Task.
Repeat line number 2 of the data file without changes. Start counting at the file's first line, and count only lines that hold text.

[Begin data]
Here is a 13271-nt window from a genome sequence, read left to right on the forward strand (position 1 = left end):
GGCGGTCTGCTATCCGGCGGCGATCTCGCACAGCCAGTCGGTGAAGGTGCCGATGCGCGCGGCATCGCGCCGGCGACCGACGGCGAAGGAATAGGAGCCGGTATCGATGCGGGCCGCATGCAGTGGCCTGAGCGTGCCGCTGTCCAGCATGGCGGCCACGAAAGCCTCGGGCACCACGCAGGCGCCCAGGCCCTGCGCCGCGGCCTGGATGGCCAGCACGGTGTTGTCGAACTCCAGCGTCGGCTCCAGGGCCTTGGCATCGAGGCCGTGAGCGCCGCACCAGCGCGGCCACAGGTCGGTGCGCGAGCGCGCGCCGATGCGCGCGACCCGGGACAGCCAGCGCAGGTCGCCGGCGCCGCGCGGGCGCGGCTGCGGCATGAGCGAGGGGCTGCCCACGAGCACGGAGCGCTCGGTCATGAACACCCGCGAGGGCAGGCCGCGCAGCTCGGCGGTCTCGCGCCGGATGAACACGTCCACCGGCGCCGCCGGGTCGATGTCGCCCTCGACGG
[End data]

GGCGGTCTGCTATCCGGCGGCGATCTCGCACAGCCAGTCGGTGAAGGTGCCGATGCGCGCGGCATCGCGCCGGCGACCGACGGCGAAGGAATAGGAGCCGGTATCGATGCGGGCCGCATGCAGTGGCCTGAGCGTGCCGCTGTCCAGCATGGCGGCCACGAAAGCCTCGGGCACCACGCAGGCGCCCAGGCCCTGCGCCGCGGCCTGGATGGCCAGCACGGTGTTGTCGAACTCCAGCGTCGGCTCCAGGGCCTTGGCATCGAGGCCGTGAGCGCCGCACCAGCGCGGCCACAGGTCGGTGCGCGAGCGCGCGCCGATGCGCGCGACCCGGGACAGCCAGCGCAGGTCGCCGGCGCCGCGCGGGCGCGGCTGCGGCATGAGCGAGGGGCTGCCCACGAGCACGGAGCGCTCGGTCATGAACACCCGCGAGGGCAGGCCGCGCAGCTCGGCGGTCTCGCGCCGGATGAACACGTCCACCGGCGCCGCCGGGTCGATGTCGCCCTCGACGG